The coronavirus pandemic has forced many people to stay at home and, unsurprisingly, this has led to a huge increase in the consumption of TV, with as much as a 60% spike in viewing. Whether is for entertainment or to stay informed, television consolidates itself as the best ally to overcome this world crisis.
“Television now has to give the customers what they need with a sense of empathy and understanding. People are stressed out and really looking for television as a way to escape and to be informed. This is a time when television can really be a leader in the positive side, if there is any positive side of the crisis,” Rob Silvershein, Senior Advisor at TDG Research, told Señal News.
However, the increase in viewing does not particularly represent an opportunity for the television industry. In fact, the 20-year veteran media executive considers that “there will be no winners in this downturn, only survivors and casualties”.
“The reality is that the global economies are not going to be as strong as they were two months ago. Companies are going to do fine, they are going to survive. However, they are not going to make a lot off of this. They are going to give the people what they want and understand that, when this crisis is over, the economy is going to be a little bit slower, and people are going to make more conservative decisions. At the end of the day, nobody wins out of this,” Silvershein analysed.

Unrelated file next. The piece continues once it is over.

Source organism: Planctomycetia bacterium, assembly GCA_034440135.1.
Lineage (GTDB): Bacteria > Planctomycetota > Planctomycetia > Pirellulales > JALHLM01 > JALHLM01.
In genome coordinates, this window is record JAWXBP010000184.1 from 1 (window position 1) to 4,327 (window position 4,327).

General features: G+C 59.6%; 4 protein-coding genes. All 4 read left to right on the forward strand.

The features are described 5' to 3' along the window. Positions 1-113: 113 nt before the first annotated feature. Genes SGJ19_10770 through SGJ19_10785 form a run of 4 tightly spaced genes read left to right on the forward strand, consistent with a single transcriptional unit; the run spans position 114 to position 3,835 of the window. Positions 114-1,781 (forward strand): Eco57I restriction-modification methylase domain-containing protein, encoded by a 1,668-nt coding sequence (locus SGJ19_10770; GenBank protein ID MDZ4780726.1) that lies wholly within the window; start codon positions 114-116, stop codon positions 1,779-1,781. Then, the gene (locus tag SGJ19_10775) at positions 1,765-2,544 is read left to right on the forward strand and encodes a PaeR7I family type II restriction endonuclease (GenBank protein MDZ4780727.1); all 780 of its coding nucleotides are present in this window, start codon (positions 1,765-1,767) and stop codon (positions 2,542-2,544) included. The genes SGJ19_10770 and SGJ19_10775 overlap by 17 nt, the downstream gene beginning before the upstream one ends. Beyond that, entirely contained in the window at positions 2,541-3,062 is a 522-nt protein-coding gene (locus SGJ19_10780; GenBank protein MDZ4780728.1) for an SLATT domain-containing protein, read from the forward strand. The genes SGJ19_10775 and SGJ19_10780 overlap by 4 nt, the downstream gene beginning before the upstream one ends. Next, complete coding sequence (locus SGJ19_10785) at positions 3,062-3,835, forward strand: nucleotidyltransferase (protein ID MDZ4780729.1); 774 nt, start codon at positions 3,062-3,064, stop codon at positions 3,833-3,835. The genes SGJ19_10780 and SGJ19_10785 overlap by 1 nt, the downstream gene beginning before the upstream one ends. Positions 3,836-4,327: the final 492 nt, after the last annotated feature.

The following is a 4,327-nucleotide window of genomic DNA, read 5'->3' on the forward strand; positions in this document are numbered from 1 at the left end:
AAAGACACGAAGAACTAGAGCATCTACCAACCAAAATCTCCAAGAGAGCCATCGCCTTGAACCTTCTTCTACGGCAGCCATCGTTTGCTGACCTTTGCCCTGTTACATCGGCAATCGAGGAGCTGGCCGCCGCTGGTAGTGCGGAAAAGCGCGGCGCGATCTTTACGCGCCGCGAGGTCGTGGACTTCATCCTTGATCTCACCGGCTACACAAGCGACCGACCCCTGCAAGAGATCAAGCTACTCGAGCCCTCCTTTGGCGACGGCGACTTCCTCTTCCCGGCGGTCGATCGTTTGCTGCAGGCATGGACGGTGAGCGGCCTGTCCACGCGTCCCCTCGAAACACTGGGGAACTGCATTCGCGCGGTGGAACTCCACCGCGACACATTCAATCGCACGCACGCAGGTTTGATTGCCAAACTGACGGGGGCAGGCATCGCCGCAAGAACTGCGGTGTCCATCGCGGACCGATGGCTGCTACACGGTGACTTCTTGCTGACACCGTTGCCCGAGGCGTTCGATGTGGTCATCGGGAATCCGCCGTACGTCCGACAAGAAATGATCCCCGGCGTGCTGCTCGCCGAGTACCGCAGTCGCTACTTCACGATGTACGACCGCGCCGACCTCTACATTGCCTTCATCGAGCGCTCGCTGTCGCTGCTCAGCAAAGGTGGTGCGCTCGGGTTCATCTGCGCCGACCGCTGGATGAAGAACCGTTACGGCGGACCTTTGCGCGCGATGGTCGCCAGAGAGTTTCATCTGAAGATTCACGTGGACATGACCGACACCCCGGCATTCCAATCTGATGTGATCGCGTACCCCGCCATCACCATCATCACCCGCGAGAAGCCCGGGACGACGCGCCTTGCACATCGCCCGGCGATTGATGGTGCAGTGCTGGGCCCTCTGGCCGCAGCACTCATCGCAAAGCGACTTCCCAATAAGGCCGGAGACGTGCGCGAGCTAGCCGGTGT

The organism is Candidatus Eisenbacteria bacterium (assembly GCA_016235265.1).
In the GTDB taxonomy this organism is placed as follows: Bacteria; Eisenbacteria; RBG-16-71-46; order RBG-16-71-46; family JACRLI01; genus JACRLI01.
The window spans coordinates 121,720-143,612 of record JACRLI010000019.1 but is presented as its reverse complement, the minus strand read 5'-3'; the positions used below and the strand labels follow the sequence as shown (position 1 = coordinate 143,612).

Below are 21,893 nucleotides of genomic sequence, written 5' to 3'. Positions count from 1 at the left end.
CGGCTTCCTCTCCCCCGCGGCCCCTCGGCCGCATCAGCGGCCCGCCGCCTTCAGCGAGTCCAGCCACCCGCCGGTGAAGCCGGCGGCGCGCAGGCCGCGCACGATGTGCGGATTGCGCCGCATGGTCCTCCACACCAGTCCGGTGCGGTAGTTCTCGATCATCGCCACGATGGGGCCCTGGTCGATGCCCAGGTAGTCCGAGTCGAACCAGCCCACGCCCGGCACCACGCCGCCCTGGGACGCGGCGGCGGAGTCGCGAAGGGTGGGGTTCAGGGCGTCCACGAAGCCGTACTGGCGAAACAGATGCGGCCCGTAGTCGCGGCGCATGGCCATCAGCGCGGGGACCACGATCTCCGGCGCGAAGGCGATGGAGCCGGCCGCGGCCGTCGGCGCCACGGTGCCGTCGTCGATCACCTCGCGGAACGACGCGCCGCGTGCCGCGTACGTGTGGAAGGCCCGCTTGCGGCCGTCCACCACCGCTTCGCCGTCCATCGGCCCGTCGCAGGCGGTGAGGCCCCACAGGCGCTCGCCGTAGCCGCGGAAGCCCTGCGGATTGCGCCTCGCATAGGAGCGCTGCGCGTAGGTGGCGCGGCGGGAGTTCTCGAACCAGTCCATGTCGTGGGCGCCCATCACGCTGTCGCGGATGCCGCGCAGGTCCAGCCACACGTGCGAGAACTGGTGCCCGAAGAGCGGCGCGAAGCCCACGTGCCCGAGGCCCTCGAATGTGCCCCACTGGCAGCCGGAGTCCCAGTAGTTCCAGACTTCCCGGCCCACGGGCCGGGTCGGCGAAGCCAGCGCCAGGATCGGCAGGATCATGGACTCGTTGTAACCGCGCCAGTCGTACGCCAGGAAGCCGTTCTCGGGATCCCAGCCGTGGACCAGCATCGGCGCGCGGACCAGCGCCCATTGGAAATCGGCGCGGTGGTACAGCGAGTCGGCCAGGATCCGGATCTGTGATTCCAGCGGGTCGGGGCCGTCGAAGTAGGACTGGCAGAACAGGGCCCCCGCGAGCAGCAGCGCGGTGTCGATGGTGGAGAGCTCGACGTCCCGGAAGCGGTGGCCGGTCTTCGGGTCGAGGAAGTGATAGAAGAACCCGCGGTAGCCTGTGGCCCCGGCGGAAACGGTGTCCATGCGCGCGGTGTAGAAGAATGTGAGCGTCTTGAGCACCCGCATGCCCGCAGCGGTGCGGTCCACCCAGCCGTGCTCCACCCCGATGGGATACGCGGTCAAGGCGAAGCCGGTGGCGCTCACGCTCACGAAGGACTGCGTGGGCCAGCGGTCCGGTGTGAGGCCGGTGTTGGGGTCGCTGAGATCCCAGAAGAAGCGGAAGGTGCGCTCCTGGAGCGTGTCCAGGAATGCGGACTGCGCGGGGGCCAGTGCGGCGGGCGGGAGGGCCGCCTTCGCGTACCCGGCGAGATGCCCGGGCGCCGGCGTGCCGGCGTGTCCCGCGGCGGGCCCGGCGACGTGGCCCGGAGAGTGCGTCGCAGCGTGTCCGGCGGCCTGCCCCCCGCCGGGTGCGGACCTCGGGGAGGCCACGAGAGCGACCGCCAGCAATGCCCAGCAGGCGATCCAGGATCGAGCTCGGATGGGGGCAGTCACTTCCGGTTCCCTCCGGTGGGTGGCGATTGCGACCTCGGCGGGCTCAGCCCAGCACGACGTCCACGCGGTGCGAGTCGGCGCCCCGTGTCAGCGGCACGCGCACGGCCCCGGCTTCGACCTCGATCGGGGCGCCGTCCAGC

Other players suffering from this downturn are new streaming services such as HBO Max, Peacock and Quibi, which are set to launch at a time of unprecedented economic uncertainty. “This crisis is not good for their timing. It is a tough time. People are looking at their budgets and thinking about what they can reduce. I do not know to what extent they want to try something new,” the Senior Advisor at TDG Research said.
According to the expert, this is going to result in lower initial demand; though postponing service launches could alter the outcome. Ad-supported networks will also be impacted, as advertisers scale back on budgets in response to the rapid economic slowdown. Even established streaming companies will be impacted as consumers tighten their home entertainment spending.
“This is not a one day event. This is a long term battle that we are fighting, and it has already changed people’s lives. People are now going to be very careful about their spending habits,” Silvershein indicated. “At the long term, everybody is going to be fine. Sometimes, when you get a crisis, flowers bloom in the sense of more innovation, better empathetic marketing, and better customer service. Maybe, we are just going to be more realistic and get some more humanity back into what we are doing,” he concluded.
By Federico Marzullo